After The Boom, There is The Bust
The boom period in Roman Britain had ended by the middle of the third century as an increasing amount of resources were plowed into defense. A Gallic Empire was formed during the Crisis of the Third Century in 259 AD, and Britain was part of it. Emperor Aurelian was able to sew the Empire back together in 274 AD, but there was little that could be done to prevent its downfall.
The Carausian Revolt (led by Roman General Carausius) in 286 AD led to the creation of the Britannic Empire which was independent of Rome. He was murdered by Allectus seven years later, and the usurper ruled Britain until 296 AD. In that year, the Romans took back Britain and Allectus died in battle.
There was a brief revival in the early part of the fourth century during the reign of Constantine the Great. He encouraged the improvement of fortifications and roads in Britannia but in 350 AD, another usurper, Flavius Magnus Magnentius, took control as he seized the imperial crown in the West. At this point, the frontiers of Roman Britain were under almost constant attack from Pictish and Scottish tribes. There were attacks in 367-68, 382, and 396-98.
The beginning of the end came with the death of Emperor Theodosius in 395 AD; his empire was divided among his two sons; Honorius took the East, and Arcadius had the West. While the Eastern Empire was thriving, the West was on the brink of collapse. By the beginning of the fifth century, Italy was under attack and Stilicho, the most powerful military presence in Rome withdrew the vast majority of legions in Britain. At the same time, Germanic raiders were attacking the Southern and Eastern coasts of England.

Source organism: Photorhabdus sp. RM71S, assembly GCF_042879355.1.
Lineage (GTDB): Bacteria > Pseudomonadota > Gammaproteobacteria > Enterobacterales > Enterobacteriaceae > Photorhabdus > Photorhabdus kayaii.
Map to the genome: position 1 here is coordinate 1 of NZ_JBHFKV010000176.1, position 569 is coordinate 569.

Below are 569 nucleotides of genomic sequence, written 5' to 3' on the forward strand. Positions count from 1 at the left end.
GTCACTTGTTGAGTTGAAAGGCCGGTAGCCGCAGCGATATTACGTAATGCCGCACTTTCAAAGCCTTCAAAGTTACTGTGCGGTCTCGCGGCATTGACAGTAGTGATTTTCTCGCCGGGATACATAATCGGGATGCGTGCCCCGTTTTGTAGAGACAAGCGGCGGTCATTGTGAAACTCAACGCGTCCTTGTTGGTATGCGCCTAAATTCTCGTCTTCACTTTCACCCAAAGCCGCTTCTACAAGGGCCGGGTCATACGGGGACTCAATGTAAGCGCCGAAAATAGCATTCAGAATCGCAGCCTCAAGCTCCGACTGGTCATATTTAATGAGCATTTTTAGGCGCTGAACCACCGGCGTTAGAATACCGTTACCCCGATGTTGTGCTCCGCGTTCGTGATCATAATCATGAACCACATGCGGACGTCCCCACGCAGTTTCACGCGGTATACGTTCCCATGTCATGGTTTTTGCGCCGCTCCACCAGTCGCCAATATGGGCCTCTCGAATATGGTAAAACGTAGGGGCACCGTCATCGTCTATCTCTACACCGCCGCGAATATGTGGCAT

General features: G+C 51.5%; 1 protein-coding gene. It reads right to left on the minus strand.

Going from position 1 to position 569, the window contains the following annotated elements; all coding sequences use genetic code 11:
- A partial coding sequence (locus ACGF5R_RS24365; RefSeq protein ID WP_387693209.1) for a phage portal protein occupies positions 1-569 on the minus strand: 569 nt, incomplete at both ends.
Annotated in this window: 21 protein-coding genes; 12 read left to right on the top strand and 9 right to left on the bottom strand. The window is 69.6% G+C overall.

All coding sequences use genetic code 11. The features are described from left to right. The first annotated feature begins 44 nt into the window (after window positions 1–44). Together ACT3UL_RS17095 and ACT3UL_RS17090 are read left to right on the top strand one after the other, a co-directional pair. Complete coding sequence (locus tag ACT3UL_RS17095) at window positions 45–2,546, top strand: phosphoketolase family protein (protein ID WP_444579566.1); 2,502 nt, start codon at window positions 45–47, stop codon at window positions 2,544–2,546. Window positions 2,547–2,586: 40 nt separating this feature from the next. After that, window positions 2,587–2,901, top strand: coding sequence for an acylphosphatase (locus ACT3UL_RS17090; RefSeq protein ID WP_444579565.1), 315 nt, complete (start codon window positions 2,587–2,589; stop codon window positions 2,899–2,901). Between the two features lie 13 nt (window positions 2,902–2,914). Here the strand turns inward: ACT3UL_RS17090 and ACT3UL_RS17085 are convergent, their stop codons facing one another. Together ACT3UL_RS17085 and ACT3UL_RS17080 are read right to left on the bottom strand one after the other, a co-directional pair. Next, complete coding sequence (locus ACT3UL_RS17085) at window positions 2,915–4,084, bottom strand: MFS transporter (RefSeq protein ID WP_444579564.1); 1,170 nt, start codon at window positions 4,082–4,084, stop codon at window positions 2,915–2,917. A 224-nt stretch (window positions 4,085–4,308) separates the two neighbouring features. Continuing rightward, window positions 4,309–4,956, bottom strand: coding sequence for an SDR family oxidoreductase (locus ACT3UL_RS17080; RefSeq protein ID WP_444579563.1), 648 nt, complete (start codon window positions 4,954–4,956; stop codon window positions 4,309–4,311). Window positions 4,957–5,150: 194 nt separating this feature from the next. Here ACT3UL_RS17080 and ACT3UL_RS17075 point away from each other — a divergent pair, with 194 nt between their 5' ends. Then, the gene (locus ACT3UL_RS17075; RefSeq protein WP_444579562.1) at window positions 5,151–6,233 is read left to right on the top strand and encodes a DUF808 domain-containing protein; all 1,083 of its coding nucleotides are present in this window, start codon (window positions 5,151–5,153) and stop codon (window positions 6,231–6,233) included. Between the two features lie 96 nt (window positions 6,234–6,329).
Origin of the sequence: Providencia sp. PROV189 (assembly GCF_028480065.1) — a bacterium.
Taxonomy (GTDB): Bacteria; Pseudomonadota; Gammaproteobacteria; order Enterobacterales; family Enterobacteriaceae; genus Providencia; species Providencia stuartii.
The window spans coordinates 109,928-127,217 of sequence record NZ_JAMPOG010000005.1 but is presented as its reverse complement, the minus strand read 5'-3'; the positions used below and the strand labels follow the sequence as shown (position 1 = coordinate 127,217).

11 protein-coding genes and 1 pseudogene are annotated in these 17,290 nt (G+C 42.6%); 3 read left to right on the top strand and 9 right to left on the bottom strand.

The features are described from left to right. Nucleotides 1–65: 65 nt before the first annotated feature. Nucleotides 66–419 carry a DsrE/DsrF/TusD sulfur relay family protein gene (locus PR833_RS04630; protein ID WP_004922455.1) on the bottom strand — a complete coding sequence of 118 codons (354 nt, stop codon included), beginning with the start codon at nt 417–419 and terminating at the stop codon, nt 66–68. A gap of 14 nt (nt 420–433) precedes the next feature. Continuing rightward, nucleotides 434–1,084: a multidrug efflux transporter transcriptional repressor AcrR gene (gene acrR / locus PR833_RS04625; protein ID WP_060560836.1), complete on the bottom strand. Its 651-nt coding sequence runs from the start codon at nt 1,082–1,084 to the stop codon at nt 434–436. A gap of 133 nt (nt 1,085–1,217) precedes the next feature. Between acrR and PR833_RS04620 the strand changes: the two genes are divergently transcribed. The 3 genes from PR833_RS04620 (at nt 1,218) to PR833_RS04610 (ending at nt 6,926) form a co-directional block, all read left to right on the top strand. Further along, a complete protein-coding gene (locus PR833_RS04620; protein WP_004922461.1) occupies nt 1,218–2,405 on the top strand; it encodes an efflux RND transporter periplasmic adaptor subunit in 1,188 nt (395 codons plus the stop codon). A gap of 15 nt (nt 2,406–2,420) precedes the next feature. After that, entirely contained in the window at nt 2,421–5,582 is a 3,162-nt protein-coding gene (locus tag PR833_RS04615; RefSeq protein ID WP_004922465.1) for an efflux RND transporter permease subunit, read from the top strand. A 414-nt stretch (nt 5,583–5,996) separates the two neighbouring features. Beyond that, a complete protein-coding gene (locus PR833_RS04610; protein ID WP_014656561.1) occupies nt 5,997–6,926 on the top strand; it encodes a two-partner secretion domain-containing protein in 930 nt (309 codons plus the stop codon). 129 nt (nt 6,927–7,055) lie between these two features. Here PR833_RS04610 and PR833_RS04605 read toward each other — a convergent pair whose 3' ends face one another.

In 405 or 406 AD, the Vandals, Alans, and Suebi crossed the Rhine and caused chaos in Britain. Constantine III took charge of the troops in Britain in 407 AD and tried to establish himself as Roman Emperor in the West. The natives apparently expelled the Roman administration in 409 AD, and when they asked Emperor Honorius to help with the invaders in 410 AD, he told them to fend for themselves. This response marked the end of Roman influence in Britain.
By 425-430 AD, Britain was in no way, shape or form ‘Roman’ as villas had been abandoned, mosaic and fresco workshops had closed, and barter replaced money. London was in ruins by 430 AD, and Roman culture and organization had disappeared by 600 AD. Attempts to salvage the Empire in the West were in vain as the last emperor was deposed in 476 AD. Although many Roman cities in Britain fell into decay, others were expanded later on, and places such as Canterbury remain occupied to this day.
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